There has been pause in these South Caradon Posts, a pause with a good reason. I have been off with the St. Neot local history group and Digventures in another part of the moor, and in another era of its history. But now it is time to leave the Bronze age behind and return to the 19th Century.
The Birth Place of South Caradon Mine
This is the location from which the Clymo’s started their great enterprise. The level dug in from here hit the great wealth of copper that lay undiscovered under Caradon Hill.
The great copper wealth discovered
The adit was originally started by a miner called Ennor, backed by Devonport adventurers. He ceased exploration before the copper was found, and the lease changed hands several times before the Clymos restarted the prospecting in 1833.
Large exposures of Gozzan on the valley side led them to this area and according to Collins the Adit was started at a point adjacent to an outcrop of a lode exposed in the stream bed. Collins then goes on to explain…
“As they advanced into the deeper ground which the rapid rise of the hill gave them, the small patches of copper ore which at first discernible became larger and more numerous; the lode also began to increase in size, and to give strong indications of leading to a great body of copper ore.
These anticipation’s were fully verified as the development proceeded, but it was only by the exercise of the greatest determination , and the straining of their small resources to the uppermost, that the Clymos were enabled to hold on to the stake until the prize was won”
Hamilton Jenkin stated that these favourable indications started to occur at 50 fathoms in from the entrance.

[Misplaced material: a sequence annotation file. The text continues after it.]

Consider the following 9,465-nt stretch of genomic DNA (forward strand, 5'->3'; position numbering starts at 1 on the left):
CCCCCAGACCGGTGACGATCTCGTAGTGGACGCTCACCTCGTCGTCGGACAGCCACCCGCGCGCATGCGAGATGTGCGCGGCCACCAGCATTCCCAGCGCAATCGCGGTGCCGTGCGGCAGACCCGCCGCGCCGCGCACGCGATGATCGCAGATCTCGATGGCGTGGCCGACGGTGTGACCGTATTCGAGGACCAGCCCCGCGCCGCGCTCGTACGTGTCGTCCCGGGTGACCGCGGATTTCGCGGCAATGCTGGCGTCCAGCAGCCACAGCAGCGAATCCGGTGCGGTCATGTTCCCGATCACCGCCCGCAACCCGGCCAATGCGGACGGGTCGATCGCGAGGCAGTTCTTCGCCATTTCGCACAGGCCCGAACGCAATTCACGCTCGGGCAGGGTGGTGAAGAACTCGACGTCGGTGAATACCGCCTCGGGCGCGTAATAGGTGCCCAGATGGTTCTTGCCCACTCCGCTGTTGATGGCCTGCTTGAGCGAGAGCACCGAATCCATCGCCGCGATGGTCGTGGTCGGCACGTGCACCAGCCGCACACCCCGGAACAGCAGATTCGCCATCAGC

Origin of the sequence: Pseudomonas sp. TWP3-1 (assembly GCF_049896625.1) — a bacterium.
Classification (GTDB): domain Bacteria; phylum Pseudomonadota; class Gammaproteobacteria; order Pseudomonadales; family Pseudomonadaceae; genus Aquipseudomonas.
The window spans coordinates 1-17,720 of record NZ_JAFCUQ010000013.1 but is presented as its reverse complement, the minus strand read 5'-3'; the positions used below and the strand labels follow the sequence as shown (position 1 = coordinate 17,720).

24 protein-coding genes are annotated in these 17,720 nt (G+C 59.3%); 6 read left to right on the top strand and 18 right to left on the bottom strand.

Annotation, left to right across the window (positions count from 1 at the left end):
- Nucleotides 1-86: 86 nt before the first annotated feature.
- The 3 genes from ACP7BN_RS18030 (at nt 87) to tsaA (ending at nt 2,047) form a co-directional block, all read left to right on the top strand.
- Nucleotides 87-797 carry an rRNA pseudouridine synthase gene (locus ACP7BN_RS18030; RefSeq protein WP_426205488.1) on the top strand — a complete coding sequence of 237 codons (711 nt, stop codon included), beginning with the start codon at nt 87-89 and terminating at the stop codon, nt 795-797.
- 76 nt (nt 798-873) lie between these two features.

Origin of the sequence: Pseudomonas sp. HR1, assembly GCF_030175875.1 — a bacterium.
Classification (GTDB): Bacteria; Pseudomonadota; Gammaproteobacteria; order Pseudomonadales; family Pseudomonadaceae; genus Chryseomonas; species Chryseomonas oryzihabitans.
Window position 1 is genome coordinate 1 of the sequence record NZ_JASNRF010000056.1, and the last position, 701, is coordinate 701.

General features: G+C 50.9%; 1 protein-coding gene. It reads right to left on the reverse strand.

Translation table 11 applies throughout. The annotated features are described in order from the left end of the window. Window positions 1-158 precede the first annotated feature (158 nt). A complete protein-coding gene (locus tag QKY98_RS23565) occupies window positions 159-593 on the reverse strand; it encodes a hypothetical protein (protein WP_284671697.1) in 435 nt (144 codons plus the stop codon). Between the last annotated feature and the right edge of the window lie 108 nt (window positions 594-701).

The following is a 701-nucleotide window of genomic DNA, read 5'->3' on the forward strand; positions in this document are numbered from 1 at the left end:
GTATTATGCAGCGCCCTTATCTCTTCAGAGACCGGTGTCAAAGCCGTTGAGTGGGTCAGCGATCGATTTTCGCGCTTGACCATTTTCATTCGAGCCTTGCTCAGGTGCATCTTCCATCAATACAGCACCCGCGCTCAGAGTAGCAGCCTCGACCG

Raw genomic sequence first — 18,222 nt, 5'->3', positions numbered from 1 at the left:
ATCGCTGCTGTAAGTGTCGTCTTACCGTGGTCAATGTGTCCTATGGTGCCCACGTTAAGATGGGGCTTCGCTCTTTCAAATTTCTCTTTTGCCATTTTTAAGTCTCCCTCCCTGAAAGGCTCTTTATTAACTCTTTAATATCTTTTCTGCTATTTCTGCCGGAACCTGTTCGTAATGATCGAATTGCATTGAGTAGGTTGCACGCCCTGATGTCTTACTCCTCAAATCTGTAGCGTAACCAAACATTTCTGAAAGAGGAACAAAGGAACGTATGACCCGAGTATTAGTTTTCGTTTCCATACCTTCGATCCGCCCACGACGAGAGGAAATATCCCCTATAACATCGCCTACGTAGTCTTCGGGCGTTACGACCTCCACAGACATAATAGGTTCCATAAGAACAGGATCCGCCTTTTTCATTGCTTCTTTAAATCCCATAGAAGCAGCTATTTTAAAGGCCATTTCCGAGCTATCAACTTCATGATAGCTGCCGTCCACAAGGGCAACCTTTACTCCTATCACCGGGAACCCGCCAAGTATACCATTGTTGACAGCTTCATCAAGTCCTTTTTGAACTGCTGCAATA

The two adits of the South Caradon mine opened out onto the Seaton Valley floor. This was the lowest level at which water could be naturally drained out of the mine.
The Adit opened out onto the dressing floors today the adit is marked by a gated pipe installed by the Caradon Hill Project. No access exists through the adit to the underground workings. The approximate line of the lodes can be seen on the landscape through Sump and Pearce’s shafts.
1833 –The year in perspective
William IV was still King with the Whigs in power lead by Earl Grey (for whom the tea was made). This was a period of social change after the passing of first reform bill of 1832, the abolition of colonial slavery and the first factory act.
An era passed in Cornwall, with the death of Richard Trevithick, whose development of the steam engine had made deep mining in Cornwall possible. Another era was starting with the formation of the GWR, whose arrival in Cornwall in later years would open up the Duchy to the rest of the UK.
The geology of the Caradon mining district is depicted in this Victorian map by Brenton Symons, a map made available in Kindle format in “The Liskeard Mining District in 1863”.